Bloominglabs is an adult maker/hackerspace here in Bloomington, located in a warehouse. While it has a paid membership structure, once a week on Wednesday evenings they open it up to anyone. I visited on two Wednesdays (once from 9pm-10:45pm, and the following week from 7:40-10:40pm).
The diversity of projects is incredible. The projects involve electronics, computers, 3D printing, laser cutting, woodworking, metalworking, and even sewing and painting. They even have welding and are setting things up to be able to support auto repair. It seems most projects come from individual interests or needs—for instance, one man painted with acrylic paints on laser-cut acrylic just because he wanted to test how it would turn out, while another had a busted carburetor on his motorcycle and needed to fix it. The most impressive project I saw was an electricity-generating bicycle that lights up a giant Menorah, which as far as I can tell was made only because its maker wanted to do it. It seems it’s pretty common for non-members to bring items in for repair on Wednesday nights too; I brought in a voice-changing mask I bought for a costume, but the voice-changing part wasn’t working and needed to be fixed (it just needed to be re-soldered). Another man brought a sewing machine that he couldn’t get to work, which one of the few female members of Bloominglabs helped him out with. Sometimes members work on improvements to the space. For instance, I saw someone using the wood tools to make a shelf on which he mounted a TV above the door in the big room, to keep a watch on the laser cutter, which has a camera on it.
|The bicycle-powered Menorah! I couldn't get a better angle because it was tucked between a shelf and the wall.|
The community ranges in age from teenagers to upper middle age, and they all seemed very welcoming and friendly. Most of them are men, though I know one female member well and saw or heard of a few more during my visits. Some people seemed content to just hang out and watch videos together. Others helped each other out with projects, like an expert welder helping weld a broken piece of the motorcycle carburetor, or the woman helping with the sewing machine. Others worked on projects alone, such as a couple people modeling objects for the laser cutter or 3D printer on their computers. Visitors are always welcome on Wednesday nights, and there’s always someone willing to show them around. When I walked in the first week and explained my problem, people seemed to know who would be most helpful to me, and he immediately wrapped up what he was doing and turned to my project. There seems to be opportunity both for watching an expert help you with your project, as I did, and learning from them how to do it yourself. They also seemed very willing to help each other and work on the same project together depending on their strengths. For instance, one young man was taking apart his broken PlayStation 3. He occasionally called over a friend to help him with the difficult bits. Once he was done disassembling it, he gave it to an expert in electronics to solder the broken parts. They seemed to divide labor based on skillset rather than on authority. There were no clear leadership structures or hierarchies that I could see.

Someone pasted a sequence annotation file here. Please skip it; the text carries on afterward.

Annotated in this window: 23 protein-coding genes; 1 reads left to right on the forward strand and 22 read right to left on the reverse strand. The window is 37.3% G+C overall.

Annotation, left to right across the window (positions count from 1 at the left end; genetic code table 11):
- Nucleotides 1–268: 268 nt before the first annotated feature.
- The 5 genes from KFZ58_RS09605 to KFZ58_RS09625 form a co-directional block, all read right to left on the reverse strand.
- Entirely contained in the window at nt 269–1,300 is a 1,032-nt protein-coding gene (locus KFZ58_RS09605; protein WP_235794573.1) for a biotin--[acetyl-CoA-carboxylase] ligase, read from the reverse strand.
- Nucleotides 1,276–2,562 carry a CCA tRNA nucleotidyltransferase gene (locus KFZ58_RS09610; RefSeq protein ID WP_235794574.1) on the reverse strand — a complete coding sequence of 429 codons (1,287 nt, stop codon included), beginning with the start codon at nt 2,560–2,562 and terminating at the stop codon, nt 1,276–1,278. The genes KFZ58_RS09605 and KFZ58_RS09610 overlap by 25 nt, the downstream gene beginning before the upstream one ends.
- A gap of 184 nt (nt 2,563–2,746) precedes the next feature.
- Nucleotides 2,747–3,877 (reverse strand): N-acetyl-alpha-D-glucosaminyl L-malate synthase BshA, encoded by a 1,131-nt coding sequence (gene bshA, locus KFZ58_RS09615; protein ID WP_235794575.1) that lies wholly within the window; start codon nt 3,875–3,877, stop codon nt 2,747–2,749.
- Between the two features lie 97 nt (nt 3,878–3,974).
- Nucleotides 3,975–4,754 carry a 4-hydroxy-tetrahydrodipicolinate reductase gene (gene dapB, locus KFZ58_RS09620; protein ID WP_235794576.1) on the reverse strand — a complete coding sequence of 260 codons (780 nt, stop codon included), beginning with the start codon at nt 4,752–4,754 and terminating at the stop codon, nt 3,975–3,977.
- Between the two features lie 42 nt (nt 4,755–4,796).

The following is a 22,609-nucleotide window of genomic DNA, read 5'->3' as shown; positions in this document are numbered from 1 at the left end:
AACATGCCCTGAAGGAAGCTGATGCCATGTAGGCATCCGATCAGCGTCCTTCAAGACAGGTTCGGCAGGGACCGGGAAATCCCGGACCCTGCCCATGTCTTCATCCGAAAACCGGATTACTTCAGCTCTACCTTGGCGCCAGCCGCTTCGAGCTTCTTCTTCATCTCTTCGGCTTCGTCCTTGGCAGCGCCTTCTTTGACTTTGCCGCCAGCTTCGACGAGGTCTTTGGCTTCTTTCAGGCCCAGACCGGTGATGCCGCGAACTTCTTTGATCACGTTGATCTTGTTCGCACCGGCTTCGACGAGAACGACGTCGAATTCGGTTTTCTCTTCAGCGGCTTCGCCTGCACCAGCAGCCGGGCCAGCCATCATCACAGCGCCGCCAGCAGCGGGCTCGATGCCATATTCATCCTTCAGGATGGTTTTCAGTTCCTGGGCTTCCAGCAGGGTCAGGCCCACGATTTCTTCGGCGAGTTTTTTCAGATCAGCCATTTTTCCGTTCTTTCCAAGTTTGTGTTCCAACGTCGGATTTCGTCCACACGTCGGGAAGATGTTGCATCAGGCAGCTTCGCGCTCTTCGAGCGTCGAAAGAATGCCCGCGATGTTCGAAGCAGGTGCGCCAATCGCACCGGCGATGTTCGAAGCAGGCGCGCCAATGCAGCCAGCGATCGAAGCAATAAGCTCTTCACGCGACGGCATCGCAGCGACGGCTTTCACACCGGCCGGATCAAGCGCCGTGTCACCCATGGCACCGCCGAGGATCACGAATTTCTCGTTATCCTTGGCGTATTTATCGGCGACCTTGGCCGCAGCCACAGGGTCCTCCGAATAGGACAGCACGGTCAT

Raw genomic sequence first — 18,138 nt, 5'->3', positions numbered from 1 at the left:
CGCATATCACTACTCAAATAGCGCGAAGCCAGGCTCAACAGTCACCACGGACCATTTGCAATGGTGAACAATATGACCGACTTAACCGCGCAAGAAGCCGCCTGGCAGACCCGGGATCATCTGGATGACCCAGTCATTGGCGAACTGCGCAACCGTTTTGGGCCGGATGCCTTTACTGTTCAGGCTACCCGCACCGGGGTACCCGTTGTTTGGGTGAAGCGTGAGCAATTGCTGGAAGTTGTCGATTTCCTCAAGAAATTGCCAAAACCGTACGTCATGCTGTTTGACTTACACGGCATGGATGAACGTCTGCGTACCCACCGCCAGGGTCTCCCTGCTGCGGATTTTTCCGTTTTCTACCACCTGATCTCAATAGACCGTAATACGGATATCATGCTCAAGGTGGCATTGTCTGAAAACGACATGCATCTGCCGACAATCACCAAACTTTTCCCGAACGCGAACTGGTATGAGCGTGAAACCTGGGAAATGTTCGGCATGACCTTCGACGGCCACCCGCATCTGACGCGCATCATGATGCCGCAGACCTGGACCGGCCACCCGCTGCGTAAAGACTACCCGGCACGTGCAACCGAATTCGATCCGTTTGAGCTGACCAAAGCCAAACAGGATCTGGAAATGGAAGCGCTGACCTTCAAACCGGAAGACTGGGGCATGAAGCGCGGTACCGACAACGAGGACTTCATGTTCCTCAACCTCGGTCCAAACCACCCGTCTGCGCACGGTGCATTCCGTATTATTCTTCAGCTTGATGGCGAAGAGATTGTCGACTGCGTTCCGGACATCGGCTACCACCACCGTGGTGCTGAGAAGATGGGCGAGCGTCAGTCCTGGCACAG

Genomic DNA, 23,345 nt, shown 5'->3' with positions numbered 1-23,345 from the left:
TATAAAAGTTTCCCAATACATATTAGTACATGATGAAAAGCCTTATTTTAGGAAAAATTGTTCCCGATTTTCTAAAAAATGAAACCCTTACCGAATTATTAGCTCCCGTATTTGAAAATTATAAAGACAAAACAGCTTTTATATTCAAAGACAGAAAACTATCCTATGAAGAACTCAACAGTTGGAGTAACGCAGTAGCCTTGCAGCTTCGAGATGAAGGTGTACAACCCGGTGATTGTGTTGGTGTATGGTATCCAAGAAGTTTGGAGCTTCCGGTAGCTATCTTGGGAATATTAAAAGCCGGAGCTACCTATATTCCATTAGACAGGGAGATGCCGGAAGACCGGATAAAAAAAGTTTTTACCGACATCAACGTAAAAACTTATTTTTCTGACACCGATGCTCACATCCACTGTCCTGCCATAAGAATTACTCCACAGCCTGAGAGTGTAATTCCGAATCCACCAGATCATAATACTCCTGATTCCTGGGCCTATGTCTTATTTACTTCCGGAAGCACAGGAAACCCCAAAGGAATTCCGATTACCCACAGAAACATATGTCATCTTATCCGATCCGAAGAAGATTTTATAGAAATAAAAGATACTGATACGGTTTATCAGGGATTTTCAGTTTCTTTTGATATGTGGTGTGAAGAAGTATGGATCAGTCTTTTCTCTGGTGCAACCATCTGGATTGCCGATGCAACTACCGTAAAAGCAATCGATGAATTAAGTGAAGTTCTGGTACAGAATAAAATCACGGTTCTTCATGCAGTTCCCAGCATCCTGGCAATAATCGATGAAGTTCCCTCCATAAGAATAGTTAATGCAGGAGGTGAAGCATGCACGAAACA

Besides values of general friendliness, there also seems to be a DIY spirit, a quirkiness, and an openness to ideas and guests, no matter who they are or how crazy the ideas. There’s also an etiquette to cleaning up your tools (there were signs all over saying, “Don’t maroon tools on uncharted workspaces!”). Each tool has its proper place, or at least an area where others like it are kept (like a wall on which you hang screwdrivers and other hand tools).
|These posters showcase some of Bloominglabs' values: a repair-it-yourself spirit and an expectation to clean up after yourself.|
The space is large, loud, and eclectic. There’s a front room with large tables pushed together in the middle, where people gather with their computers and smaller-scale projects. The large table supports social interaction, to help build a more cohesive community and a spirit of helping each other. There are wires everywhere here, as well as shelves, old arcade game consoles, screens, and a 3D printer. A smaller room to the side of this one houses the laser cutter with its ventilation system. In the large, main space, there are huge power tools for working with wood, metal, vehicles, etc., as well as more ordinary hand tools. I spotted one sewing machine (besides the one the man brought in), but no fabric or thread, except for a lone spool of conductive thread that no one was using. There are also quirky objects spread around the space, like a USB hub made out of an old lamp, or giant circuit boards that decorate the walls like framed art. While members claim that the space is more organized than it used to be, thanks to the untiring efforts of a man who spends almost every day in the space, it is still crowded and cluttered with stuff. The function the clutter serves within the culture of this space is to provide constant access and inspiration, even if not for the exact thing you’re looking for, at least to the look and spirit of the kind of thing you could be making. There are some kinds of projects that are less likely to occur to you in the space's current material configuration, such as more crafty low-tech projects, but there are even exceptions to that, with the painted laser-cut acrylic, a small table loom built from scratch, and a project I heard about involving light-up fairy wings. So the creative process is well supported, and even if the materials may not seem to call out for certain types of projects, the people in the space are receptive to any idea and will help your dreams become reality.
|Part of Bloominglabs' large main space|